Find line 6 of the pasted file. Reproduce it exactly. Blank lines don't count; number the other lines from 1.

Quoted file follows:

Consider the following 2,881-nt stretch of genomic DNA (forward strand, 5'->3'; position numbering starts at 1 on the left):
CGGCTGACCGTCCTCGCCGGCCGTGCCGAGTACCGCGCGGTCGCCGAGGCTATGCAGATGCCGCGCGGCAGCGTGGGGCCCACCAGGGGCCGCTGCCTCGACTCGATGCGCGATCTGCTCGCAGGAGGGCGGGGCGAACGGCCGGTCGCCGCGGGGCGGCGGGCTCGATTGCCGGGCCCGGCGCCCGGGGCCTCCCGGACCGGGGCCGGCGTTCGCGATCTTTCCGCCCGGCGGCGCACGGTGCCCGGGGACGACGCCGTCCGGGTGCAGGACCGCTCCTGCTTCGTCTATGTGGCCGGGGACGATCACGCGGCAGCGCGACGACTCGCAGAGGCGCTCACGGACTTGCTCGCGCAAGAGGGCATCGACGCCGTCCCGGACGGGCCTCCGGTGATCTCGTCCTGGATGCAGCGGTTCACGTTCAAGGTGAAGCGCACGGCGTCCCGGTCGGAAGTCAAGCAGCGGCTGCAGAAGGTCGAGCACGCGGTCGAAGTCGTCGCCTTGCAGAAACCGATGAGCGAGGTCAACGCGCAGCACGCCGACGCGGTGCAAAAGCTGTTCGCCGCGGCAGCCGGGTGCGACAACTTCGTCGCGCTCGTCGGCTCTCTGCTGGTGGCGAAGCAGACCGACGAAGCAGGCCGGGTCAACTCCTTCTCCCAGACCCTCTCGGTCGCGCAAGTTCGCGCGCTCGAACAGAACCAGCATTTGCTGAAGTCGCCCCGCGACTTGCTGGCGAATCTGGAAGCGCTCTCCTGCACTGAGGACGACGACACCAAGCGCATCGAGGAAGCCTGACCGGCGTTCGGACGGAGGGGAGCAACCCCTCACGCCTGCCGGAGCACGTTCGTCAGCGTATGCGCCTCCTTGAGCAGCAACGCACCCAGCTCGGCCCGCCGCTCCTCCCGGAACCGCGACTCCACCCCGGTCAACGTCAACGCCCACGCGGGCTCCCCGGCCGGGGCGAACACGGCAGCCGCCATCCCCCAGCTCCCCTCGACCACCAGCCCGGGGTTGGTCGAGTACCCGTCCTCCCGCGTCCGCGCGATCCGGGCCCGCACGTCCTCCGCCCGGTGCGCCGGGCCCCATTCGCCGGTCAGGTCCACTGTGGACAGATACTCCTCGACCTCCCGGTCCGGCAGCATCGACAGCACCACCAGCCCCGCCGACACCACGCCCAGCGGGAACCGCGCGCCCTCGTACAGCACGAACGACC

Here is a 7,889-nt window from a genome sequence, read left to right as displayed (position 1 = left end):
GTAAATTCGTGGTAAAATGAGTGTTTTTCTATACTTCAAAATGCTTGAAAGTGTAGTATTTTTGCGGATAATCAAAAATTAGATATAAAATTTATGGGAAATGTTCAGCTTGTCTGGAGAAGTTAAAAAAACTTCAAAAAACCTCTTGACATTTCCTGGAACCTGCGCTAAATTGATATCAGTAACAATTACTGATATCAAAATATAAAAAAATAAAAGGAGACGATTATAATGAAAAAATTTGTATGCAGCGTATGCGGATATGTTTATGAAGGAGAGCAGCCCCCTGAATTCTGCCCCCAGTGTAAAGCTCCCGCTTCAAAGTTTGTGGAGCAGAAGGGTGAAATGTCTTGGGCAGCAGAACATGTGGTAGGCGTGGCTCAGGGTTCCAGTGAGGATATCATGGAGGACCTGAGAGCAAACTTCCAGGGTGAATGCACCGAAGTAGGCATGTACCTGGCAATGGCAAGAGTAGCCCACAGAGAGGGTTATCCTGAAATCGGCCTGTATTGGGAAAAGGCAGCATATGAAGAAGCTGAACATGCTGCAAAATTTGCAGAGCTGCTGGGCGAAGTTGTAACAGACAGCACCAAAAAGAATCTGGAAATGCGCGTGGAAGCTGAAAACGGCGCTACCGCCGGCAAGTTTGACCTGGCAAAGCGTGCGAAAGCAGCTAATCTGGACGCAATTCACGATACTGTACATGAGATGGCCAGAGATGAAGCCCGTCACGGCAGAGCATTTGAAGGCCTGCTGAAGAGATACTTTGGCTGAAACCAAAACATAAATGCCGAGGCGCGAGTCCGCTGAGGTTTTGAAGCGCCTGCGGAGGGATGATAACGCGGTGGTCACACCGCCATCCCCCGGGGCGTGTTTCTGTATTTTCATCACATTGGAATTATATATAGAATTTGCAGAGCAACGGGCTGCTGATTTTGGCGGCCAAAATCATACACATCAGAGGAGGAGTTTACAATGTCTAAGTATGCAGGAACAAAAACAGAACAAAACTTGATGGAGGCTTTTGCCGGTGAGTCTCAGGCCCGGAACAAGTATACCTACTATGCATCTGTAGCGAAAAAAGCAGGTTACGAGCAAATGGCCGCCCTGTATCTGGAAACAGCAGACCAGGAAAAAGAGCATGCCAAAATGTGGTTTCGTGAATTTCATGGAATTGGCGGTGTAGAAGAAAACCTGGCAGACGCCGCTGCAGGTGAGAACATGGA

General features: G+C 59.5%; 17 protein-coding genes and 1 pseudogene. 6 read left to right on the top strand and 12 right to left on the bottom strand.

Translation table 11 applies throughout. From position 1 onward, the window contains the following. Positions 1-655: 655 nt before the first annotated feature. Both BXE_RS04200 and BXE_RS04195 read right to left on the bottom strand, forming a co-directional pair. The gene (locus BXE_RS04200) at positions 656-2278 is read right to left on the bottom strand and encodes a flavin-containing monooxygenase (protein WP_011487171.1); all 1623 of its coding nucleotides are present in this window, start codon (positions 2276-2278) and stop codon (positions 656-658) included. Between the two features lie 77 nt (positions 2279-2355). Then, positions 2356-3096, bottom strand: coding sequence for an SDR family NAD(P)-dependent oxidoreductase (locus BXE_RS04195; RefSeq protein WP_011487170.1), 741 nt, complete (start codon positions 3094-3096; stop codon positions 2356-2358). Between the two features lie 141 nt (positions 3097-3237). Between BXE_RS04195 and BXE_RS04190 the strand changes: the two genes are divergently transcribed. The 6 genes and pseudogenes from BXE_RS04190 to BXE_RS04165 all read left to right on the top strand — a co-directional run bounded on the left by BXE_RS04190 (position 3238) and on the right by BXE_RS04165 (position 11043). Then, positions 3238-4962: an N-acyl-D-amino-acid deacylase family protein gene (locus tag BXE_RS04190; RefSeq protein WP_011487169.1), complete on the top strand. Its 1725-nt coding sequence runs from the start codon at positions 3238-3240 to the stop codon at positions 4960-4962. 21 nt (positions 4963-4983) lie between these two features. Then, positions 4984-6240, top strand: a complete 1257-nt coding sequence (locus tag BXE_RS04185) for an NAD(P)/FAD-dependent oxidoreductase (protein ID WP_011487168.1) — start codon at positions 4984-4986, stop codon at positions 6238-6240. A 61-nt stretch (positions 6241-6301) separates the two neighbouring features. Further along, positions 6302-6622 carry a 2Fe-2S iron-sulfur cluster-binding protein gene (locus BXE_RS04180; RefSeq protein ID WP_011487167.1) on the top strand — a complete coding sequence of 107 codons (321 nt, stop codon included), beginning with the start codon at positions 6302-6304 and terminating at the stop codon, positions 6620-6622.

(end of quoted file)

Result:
Translation table 11 applies throughout. From position 1 onward, the window contains the following. Positions 1-655: 655 nt before the first annotated feature. Both BXE_RS04200 and BXE_RS04195 read right to left on the bottom strand, forming a co-directional pair. The gene (locus BXE_RS04200) at positions 656-2278 is read right to left on the bottom strand and encodes a flavin-containing monooxygenase (protein WP_011487171.1); all 1623 of its coding nucleotides are present in this window, start codon (positions 2276-2278) and stop codon (positions 656-658) included. Between the two features lie 77 nt (positions 2279-2355). Then, positions 2356-3096, bottom strand: coding sequence for an SDR family NAD(P)-dependent oxidoreductase (locus BXE_RS04195; RefSeq protein WP_011487170.1), 741 nt, complete (start codon positions 3094-3096; stop codon positions 2356-2358). Between the two features lie 141 nt (positions 3097-3237). Between BXE_RS04195 and BXE_RS04190 the strand changes: the two genes are divergently transcribed. The 6 genes and pseudogenes from BXE_RS04190 to BXE_RS04165 all read left to right on the top strand — a co-directional run bounded on the left by BXE_RS04190 (position 3238) and on the right by BXE_RS04165 (position 11043). Then, positions 3238-4962: an N-acyl-D-amino-acid deacylase family protein gene (locus tag BXE_RS04190; RefSeq protein WP_011487169.1), complete on the top strand. Its 1725-nt coding sequence runs from the start codon at positions 3238-3240 to the stop codon at positions 4960-4962. 21 nt (positions 4963-4983) lie between these two features. Then, positions 4984-6240, top strand: a complete 1257-nt coding sequence (locus tag BXE_RS04185) for an NAD(P)/FAD-dependent oxidoreductase (protein ID WP_011487168.1) — start codon at positions 4984-4986, stop codon at positions 6238-6240. A 61-nt stretch (positions 6241-6301) separates the two neighbouring features. Further along, positions 6302-6622 carry a 2Fe-2S iron-sulfur cluster-binding protein gene (locus BXE_RS04180; RefSeq protein ID WP_011487167.1) on the top strand — a complete coding sequence of 107 codons (321 nt, stop codon included), beginning with the start codon at positions 6302-6304 and terminating at the stop codon, positions 6620-6622.